This year Denver hosted the 2017 Open Source Hardware Summit. It’s a one-day seminar with talks, demos, and a couple of drinks. The day after the official show Sparkfun and Aleph Objects hosted tours of their facilities. The combination of events made for a fantastic immersion into open source hardware.
There were many talks and demos setup during the summit. Here are three that caught my attention. Please note, this is not to rate or judge the quality of anyone’s work. Simply, a couple of weeks later these are the three talks that stuck with me.
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Previously, I wrote up a hands-on with the PicoScope 2204A. At the time I only spent a few minutes with the device. I used it to “debug” an I2C bus between an Arduino and OLED screen. Since that initial hands-on, I’ve used the PicoScope in my lab. Most notably, I hosted another “hands-on” via an AddOhms Live Stream. I used it for another live stream where I talked about op-amps. Unfortunately, the video isn’t watchable due to some technical difficulties.
However, both of those activities plus debugging a new project I’m working on, gave me a chance to understand this humble USB-based oscilloscope. Now that I’ve held well over a month of bench time with it, I can say I am happy with the 2204A. If you’re looking for a low-cost, but fully featured oscilloscope, give the PicoScope 2204A a consideration. For more details on why I feel that way, click the button below to see my full write review on element14.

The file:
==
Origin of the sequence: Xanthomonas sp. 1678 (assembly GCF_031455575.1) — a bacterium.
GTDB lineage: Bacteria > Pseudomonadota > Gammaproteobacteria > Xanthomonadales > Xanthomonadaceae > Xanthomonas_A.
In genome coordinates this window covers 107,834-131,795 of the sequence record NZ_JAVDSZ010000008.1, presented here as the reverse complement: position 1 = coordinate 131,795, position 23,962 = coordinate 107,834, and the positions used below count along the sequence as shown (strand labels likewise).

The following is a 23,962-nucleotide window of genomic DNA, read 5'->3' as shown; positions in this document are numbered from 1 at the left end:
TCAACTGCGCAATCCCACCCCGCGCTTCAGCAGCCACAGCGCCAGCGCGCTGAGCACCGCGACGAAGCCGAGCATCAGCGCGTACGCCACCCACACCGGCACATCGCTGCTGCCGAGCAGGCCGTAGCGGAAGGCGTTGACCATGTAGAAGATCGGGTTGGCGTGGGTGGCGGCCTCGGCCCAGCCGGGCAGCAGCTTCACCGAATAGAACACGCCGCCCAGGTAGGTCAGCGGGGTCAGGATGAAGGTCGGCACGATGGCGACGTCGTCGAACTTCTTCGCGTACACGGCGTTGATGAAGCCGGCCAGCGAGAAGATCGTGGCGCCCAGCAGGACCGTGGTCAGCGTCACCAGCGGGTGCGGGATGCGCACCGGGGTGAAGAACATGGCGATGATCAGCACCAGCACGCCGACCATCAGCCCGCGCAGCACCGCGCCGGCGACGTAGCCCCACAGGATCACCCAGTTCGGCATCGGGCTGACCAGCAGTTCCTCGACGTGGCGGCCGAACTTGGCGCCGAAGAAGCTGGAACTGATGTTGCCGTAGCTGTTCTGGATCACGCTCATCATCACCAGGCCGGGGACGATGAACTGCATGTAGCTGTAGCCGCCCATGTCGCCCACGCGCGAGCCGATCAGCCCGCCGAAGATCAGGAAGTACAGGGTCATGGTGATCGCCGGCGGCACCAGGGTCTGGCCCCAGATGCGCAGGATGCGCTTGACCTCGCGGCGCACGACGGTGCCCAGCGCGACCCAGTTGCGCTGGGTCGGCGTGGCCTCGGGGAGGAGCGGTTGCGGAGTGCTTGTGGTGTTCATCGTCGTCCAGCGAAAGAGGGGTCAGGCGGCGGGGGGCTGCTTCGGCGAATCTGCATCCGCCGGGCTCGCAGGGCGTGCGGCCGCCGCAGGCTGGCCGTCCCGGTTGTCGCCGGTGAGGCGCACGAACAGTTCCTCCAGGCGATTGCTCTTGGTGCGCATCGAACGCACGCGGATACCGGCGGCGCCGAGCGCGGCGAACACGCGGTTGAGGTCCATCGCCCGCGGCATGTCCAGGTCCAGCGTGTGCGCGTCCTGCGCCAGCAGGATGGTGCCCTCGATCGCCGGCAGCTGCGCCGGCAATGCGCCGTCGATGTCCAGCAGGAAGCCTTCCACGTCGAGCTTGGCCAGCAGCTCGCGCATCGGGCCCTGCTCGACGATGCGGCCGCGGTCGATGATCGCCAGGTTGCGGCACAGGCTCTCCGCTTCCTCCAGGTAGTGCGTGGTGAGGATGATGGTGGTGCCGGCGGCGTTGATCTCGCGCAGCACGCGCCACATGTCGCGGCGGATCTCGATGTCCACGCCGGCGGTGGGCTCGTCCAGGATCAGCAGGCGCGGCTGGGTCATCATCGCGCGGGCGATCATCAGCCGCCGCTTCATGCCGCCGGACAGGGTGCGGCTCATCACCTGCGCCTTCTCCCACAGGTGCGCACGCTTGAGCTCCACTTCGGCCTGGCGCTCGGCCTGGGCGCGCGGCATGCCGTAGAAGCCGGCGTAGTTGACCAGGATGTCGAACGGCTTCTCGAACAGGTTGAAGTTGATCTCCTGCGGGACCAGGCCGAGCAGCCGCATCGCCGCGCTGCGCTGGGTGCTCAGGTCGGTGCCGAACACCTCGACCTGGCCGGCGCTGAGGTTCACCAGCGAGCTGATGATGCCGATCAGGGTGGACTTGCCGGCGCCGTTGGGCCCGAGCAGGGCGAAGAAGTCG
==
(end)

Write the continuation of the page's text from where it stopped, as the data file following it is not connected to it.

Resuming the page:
What are aluminum polymer capacitors? These are a solid type of capacitor that replaces the liquid electrolyte with a solid polymer material. Sometimes you might hear these capacitors called “organic aluminum.” Technically, they are still “electrolytic” capacitors. However, the colloquial term of “aluminum electrolytic” refers to the traditional wet electrolyte-based capacitors.
For me, the release of this video is bittersweet. It is one of my last projects before my departure from KEMET. However, I am excited to talk about aluminum polymer capacitors because they represent one of the “newer” technologies when it comes to capacitors.
Difference between Aluminum Polymer Capacitors and Aluminum Electrolytics
As mentioned, the key difference between the capacitor types is the electrolyte. In a traditional aluminum electrolytic, there is an electrolyte that connects the cathode plate of the capacitor to the cathode electrode. In a polymer capacitor, a solid conductive polymer material replaces the wet electrolyte. The most common polymer material is PEDOT. The use of this material provides an exceptionally low ESR which makes the capacitors can handle more ripple current. Also, because there is no electrolyte to “dry up” or “wear out,” the operational lifetime of these capacitors is much longer. Overall, aluminum polymer capacitors are an excellent alternative to traditional electrolytics.